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Management by objectives (MBO), also known as management by results (MBR), is a process of defining objectives within an organization so that management and employees agree to the objectives and understand what they need to do in the organization in order to achieve them. The term "management by objectives" was first popularized by Peter Drucker in his 1954 book The Practice of Management.
The essence of MBO is participative goal setting, choosing course of actions and decision making. An important part of the MBO is the measurement and the comparison of the employee’s actual performance with the standards set. Ideally, when employees themselves have been involved with the goal setting and choosing the course of action to be followed by them, they are more likely to fulfill their responsibilities.
According to George S. Odiorne, the system of management by objectives can be described as a process whereby the superior and subordinate jointly identify its common goals, define each individual's major areas of responsibility in terms of the results expected of him, and use these measures as guides for operating the unit and assessing the contribution of each of its members.
Behind the principle of MBO is for employees to have a clear understanding of the roles and responsibilities expected of them. Then they can understand how their activities relate to the achievement of the organization's goal. Also places importance on fulfilling the personal goals of each employee.
Some of the important features and advantages of MBO are:
Objectives can be set in all domains of activities (production, marketing, services, sales, R&D, human resources, finance, information systems etc.).
Some objectives are collective, for a whole department or the whole company, others can be individualized. Managers must determine the mission and the strategic goals of the enterprise. The goals set by top-level managers are based on an analysis of what can and should be accomplished by the organization within a specific period of time. The functions of these managers can be centralized by appointing a project manager who can monitor and control activities of the various departments. If this cannot be done or is not desirable, each manager’s contributions to the organizational goal should be clearly spelled out.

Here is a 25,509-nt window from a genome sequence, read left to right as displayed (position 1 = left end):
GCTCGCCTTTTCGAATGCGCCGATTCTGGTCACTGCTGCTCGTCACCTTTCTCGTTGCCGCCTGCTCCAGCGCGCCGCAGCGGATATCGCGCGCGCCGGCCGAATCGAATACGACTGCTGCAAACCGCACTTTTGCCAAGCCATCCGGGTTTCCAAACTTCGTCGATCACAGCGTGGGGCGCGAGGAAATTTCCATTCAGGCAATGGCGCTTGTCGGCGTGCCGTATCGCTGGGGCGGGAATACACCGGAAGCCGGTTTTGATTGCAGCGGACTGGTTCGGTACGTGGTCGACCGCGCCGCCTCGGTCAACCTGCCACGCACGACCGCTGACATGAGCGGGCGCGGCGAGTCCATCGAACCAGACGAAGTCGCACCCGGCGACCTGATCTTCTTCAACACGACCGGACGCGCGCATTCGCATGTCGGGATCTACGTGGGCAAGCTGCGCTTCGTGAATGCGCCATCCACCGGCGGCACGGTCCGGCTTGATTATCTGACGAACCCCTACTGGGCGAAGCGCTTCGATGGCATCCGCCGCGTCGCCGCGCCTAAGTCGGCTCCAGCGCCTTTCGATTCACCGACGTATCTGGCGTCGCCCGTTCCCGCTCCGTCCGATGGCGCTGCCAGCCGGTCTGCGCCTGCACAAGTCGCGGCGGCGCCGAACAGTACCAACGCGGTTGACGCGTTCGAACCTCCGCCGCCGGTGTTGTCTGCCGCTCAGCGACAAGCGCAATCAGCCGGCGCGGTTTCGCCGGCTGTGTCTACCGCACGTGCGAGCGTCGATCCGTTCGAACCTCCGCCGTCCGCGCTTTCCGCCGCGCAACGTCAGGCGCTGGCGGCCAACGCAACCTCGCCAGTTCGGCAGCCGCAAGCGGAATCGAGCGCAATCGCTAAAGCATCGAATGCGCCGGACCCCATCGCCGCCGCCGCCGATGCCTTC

Objectives need quantifying and monitoring. Reliable management information systems are needed to establish relevant objectives and monitor their "reach ratio" in an objective way. Pay incentives (bonuses) are often linked to results in reaching the objectives.
There are several limitations to the assumptive base underlying the impact of managing by objectives, including:
That context includes everything from the availability and quality of resources, to relative buy-in by leadership and stake-holders. As an example of the influence of management buy-in as a contextual influencer, in a 1991 comprehensive review of thirty years of research on the impact of Management by Objectives, Robert Rodgers and John Hunter concluded that companies whose CEOs demonstrated high commitment to MBO showed, on average, a 56% gain in productivity. Companies with CEOs who showed low commitment only saw a 6% gain in productivity.
When this approach is not properly set, agreed and managed by organizations, self-centered employees might be prone to distort results, falsely representing achievement of targets that were set in a short-term, narrow fashion. In this case, managing by objectives would be counterproductive.
The use of MBO must be carefully aligned with the culture of the organization. While MBO is not as fashionable as it was before, it still has its place in management today. The key difference is that rather than 'set' objectives from a cascade process, objectives are discussed and agreed upon. Employees are often involved in this process, which can be advantageous.
A saying around MBO – "What gets measured gets done", ‘Why measure performance? Different purposes require different measures’ – is perhaps the most famous aphorism of performance measurement; therefore, to avoid potential problems SMART and SMARTER objectives need to be agreed upon in the true sense rather than set.
MBO has its detractors and attention notably among them W. Edwards Deming, who argued that a lack of understanding of systems commonly results in the misapplication of objectives. Additionally, Deming stated that setting production targets will encourage resources to meet those targets through whatever means necessary, which usually results in poor quality.
Point 7 of Deming's key principles encourages managers to abandon objectives in favour of leadership because he felt that a leader with an understanding of systems was more likely to guide workers to an appropriate solution than the incentive of an objective. Deming also pointed out that Drucker warned managers that a systemic view was required  and felt that Drucker's warning went largely unheeded by the practitioners of MBO.